"I miss Rosie," Richie said.

"She misses you."

I was quiet. Richie was perfectly still, his hands folded motionless on the table. We were so silent that I was aware of his breathing across the table.

"Are we really talking about the dog here?" Richie said.

"No," I said, "we goddamned sure are not."

—from Shrink Rap by Robert Parker, Copyright © September 2002, Putnam Pub Group, a member of Penguin Putnam, Inc., used by permission.

Meet the Author

Robert B. Parker was the author of more than fifty books. He died in January 2010.

Brief Biography

Date of Birth:
September 17, 1932
Date of Death:
January 18, 2010
Place of Birth:
Springfield, Massachusetts
Place of Death:
Cambridge, Massachusetts
B.A. in English, Colby College, 1954; M.A., Ph. D. in English, Boston University, 1957, 1971

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Shrink Rap (Sunny Randall Series #3) 4.2 out of 5 based on 0 ratings. 40 reviews.
Anonymous More than 1 year ago
This is ten percent luck, <br> Twenty percent skill, <br> Fifty percent concentrated <br> Power of will, <p> Five percent pleasure, <br> Fifteen percent fame <br> And a hundred percent reason to remember the name
Anonymous More than 1 year ago
When it was haloween i roled up to your house with my snickers bar whipped out I showed it to your mommy and that bi<_>tch took the treat and tricked for free
Anonymous More than 1 year ago
Not bad, Zane.
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Anonymous More than 1 year ago
What im leaving now.
Anonymous More than 1 year ago
Can someone go to hunger games res five n tell nick im where he told me to go pls n ty
Anonymous More than 1 year ago
My names is kaylee yea.. i like to shake it yea.. and wen i shake it the boys go AYY MAMII lol watchin old movies
Anonymous More than 1 year ago
Suck my d..ick, no not even a lick. i think u need to go play hide and seek. Wat a dumbazz, way to pick ur fight, i just put u in a cast. Wat a blast. Im made of gold, ur made of mold. I've been sold and ur still in the cold. U just got showed, while i got blowed. Dont be scared, its not like care. Im as tough as a bear, i can squash u like a pair. I never share nor do i care. Lifes not fair so why would i care.
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Guest More than 1 year ago
I had the audio. Way too much he said she said, and while the story was about a romance author, it seemed that this book fit that catagory itself. Way too much lust and cravings for a mystery. And characters lacked depth or interest.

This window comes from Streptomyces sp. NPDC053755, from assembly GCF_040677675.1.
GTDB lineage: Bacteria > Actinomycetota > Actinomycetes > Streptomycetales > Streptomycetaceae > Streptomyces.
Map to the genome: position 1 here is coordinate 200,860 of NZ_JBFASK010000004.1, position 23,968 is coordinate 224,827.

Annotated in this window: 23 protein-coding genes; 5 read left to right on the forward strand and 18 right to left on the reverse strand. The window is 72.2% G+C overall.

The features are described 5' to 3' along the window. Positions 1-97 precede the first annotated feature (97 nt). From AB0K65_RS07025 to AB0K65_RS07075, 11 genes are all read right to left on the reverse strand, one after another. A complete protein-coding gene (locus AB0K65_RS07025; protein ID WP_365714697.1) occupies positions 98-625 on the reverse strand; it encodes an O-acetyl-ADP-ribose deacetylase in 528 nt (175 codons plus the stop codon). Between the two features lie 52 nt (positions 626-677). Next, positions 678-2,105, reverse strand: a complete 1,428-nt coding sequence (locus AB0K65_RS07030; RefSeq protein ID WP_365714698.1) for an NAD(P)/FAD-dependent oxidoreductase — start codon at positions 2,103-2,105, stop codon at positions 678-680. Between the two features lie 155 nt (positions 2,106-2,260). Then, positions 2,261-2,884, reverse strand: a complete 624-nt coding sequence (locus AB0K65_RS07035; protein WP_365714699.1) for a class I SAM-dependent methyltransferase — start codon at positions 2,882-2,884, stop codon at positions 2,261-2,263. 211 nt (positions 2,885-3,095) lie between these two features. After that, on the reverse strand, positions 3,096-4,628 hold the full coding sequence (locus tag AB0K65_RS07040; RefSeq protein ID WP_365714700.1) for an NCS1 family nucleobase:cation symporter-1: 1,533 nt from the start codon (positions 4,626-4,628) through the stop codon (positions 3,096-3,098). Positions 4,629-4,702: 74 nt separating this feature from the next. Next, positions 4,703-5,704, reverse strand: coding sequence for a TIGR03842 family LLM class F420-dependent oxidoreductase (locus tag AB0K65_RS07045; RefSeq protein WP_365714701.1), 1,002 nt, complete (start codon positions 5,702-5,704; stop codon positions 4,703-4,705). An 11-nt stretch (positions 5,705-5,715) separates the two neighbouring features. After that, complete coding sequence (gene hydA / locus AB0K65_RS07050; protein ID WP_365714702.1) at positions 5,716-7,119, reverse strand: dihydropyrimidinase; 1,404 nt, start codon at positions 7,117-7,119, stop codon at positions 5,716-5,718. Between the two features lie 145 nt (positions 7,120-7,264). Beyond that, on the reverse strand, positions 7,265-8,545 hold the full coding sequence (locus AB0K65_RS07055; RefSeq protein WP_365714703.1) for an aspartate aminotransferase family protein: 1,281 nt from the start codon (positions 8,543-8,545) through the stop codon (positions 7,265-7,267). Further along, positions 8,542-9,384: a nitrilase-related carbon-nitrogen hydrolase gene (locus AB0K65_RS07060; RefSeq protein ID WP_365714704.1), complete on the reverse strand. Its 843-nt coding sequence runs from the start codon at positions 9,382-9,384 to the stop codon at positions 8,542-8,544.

Guest More than 1 year ago
Parker's stories are not deep enough for my liking. His style is typically to develop characters thru one sentence dialogues, often one word exchanges. Jumping into his stories are kind of like trying to get your kid to clean their room. Eventually, you do get into it, but it takes a lot of work and sometimes you wish you spent your time better. This is the second Parker book I read...the first was Stone Cold. It will definitely be my last.
Guest More than 1 year ago
After 2 Sunny Randall books I was looking forward to this one. I was disappointed. It was still a good fast read. Sunny Randall is certainly no Stephanie Plum (airhead). But there was too much Rosie the Dog. Sunny's obsession with not taking any help from the men in her life was a bit too much. Take help from someone. No cop deliberately makes a collar without backup. She finally did take her ex's help at the end after she deliberately pur herself in an extremely dangerous situation. And why do all tough female cops/detectives/ have problems handling their mothers - Sheriff Joanna Brady, Stephanie Plum, Sunny Randall.
Guest More than 1 year ago
This book was a big disappointment for me. The audio book was so difficult to listen to. Instead of changing voices for each character, Ms. Raffin insisted on saying, 'She said' or 'He said' after each sentence. She didn't even spice it up once in awhile with, 'She asked' or 'He asked.' This caused the dialog to be very choppy and very distracting from the already weak storyline. Sorry, just not something I'd recommend.